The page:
A wandering foreign minister is not unheard of but when he or she wanders for private affairs at the taxpayers' expense, it becomes a criminal act. If this does not define impunity, I do not know what will.

How much time does the Foreign Minister have for private businessmen? It signifies how little work these ministers drawing huge salaries from the poor do.

They dine, wine and earn while hobnobbing with private businessmen who have taken the jobs and probably the assets of the Kenyan citizen to another country.

Senator Wetang'ula was then elected to Parliament by constituents who will take five years to secure an appointment with him. Isn't this annoying?

How often do you get to meet your elected MP to discuss your constituency matters to inform the rules he purportedly makes in Parliament?

How often do you get to meet your employees who manage your money? You probably think it is a privilege to meet them. They certainly think so.

As if the Foreign minister's appalling misdemeanour in the office is not enough, the former Vice-President Kalonzo Musyoka tells us of how Kirubi and other billionaires persuaded him to join President Mwai Kibaki's government to prop up his then "illegally" sworn-in government at a time the country was burning.

Shocking but not surprising that they will approach Kalonzo to isolate the man who could do most to calm the then quickly escalating clashes.

It speaks volumes of not only the debased desires of our businessmen but their comfort to go to bed with our politicians to secure their interest.

We all know the country was burning because of the age-old stranglehold of the economy against the wellbeing of the majority peasant class by the politicians and their billionaire friends.

At a time, the country needed them most, their utmost priorities were their properties. How to increase their monopoly and prop up the man who made them billionaires at the expense of the suffering majority.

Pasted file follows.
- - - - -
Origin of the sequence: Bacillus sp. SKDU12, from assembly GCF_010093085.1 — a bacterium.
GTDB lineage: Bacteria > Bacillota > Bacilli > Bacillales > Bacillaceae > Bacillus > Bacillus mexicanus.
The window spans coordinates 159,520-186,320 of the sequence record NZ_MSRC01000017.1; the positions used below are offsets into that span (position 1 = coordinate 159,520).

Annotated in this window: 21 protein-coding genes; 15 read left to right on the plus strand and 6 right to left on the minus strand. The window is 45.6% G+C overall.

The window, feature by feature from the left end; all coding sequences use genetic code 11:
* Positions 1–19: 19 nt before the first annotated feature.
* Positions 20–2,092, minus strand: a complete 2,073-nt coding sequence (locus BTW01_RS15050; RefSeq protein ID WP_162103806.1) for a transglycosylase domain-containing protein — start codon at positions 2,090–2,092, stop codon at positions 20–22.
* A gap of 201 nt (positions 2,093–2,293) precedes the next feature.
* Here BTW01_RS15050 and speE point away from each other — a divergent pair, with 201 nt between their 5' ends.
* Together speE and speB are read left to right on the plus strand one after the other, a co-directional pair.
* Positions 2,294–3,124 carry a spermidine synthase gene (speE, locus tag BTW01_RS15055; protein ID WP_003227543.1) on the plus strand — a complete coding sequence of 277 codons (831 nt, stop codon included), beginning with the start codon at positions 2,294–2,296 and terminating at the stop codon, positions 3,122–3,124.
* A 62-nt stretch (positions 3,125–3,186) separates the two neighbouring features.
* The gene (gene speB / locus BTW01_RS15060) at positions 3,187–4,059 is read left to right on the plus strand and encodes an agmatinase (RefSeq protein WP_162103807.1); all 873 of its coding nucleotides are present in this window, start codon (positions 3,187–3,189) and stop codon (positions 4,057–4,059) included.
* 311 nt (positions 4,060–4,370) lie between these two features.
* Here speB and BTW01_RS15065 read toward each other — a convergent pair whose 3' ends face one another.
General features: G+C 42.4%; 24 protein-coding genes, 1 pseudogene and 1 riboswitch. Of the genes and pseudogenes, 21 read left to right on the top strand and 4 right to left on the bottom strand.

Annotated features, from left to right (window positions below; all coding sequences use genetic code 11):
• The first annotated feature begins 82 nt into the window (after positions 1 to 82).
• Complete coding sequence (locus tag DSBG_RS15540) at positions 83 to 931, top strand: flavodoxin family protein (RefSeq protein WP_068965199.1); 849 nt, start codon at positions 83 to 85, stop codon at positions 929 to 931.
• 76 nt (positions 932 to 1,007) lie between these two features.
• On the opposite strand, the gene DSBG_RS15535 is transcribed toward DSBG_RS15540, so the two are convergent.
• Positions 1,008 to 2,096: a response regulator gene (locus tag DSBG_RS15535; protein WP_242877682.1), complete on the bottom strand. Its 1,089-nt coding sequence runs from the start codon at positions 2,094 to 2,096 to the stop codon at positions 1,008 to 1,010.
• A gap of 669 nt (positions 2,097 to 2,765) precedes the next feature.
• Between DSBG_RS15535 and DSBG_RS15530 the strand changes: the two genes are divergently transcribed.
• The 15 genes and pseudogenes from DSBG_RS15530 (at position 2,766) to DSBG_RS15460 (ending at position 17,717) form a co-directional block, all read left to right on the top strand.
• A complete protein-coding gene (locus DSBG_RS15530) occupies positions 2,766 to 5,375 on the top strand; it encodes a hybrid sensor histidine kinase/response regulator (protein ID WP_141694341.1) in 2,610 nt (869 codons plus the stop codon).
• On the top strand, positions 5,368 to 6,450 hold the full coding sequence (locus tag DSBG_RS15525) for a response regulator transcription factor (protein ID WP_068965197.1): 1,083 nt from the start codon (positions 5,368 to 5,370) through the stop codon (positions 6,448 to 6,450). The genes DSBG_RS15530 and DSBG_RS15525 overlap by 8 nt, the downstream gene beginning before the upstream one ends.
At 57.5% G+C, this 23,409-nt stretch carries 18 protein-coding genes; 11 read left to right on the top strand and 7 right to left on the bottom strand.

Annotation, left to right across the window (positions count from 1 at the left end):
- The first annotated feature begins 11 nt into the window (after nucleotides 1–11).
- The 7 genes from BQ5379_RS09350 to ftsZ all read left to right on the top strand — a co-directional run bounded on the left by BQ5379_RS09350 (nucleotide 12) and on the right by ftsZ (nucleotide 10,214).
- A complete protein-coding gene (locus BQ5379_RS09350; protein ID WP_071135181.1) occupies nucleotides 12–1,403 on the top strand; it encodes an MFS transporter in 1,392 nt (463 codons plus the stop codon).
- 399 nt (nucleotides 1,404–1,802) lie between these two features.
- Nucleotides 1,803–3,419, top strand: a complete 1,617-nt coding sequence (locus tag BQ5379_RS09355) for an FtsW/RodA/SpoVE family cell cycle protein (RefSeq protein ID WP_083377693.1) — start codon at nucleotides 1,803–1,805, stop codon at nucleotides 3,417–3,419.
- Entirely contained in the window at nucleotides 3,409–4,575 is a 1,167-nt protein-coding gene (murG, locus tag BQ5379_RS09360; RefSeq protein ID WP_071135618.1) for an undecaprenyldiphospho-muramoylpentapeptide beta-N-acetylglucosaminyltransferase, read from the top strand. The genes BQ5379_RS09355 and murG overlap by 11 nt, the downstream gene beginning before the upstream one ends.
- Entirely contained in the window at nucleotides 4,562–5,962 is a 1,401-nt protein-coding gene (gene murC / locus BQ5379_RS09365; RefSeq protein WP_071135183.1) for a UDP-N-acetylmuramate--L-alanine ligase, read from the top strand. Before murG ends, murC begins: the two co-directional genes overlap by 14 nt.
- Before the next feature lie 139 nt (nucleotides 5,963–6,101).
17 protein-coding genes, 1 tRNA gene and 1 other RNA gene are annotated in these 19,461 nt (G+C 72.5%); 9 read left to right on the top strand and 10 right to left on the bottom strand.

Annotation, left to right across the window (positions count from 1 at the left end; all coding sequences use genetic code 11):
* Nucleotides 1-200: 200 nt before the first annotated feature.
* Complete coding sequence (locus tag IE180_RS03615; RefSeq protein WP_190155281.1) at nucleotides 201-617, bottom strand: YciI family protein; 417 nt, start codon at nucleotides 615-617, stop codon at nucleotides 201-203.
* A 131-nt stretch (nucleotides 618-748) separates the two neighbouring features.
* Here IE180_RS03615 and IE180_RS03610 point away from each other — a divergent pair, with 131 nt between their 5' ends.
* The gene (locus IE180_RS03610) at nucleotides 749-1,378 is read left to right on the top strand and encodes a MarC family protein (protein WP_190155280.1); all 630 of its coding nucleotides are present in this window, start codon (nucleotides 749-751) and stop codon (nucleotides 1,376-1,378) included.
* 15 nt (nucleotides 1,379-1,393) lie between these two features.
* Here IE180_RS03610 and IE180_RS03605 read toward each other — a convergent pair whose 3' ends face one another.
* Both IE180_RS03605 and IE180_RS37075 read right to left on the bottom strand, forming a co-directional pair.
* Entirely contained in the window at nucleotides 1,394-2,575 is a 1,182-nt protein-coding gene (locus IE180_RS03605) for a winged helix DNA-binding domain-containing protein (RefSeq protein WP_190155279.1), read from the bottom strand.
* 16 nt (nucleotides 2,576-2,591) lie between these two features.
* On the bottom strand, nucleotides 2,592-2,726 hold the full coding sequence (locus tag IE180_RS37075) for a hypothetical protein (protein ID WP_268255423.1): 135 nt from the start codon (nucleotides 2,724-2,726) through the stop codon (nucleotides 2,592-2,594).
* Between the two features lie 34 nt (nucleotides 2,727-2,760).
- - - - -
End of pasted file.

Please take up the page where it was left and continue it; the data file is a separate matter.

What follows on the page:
Not a single aspiring leader has troubled to shine a light on such a depressing mismatch between our challenges as a country and the individualistic approach by a few greedy people to confront them.

Kirubi was accused of fleecing Uchumi Supermarket and running it down.

[Chief magistrate Gilbert Mutembei in May 2011 acquitted the industrialist and the co-accused, ruling that they had no case to answer on the charge of conspiracy to defraud Uchumi by irregularly selling a prime property in Nairobi to some investors for Sh147 million].

As a result, thousands of already struggling Kenyans lost their jobs and most their future.

Toiling hard to rise from the depth of penury is a Kenyan hallmark but this collapse of a public entity allegedly by a private billionaire sunk them further into the depth of despair.

Not a single government official addressed their plight let alone punish the perpetrators. Kirubi was feted by government functionaries and died in luxury but the more than 6,000 workers and their families who lost their livelihoods?

What does that say about us as a country? Kenya requires advocates of a much bigger and bolder progressive programme than currently lining up to take the mantle of leadership.

Haji is a financial law PhD student in the UK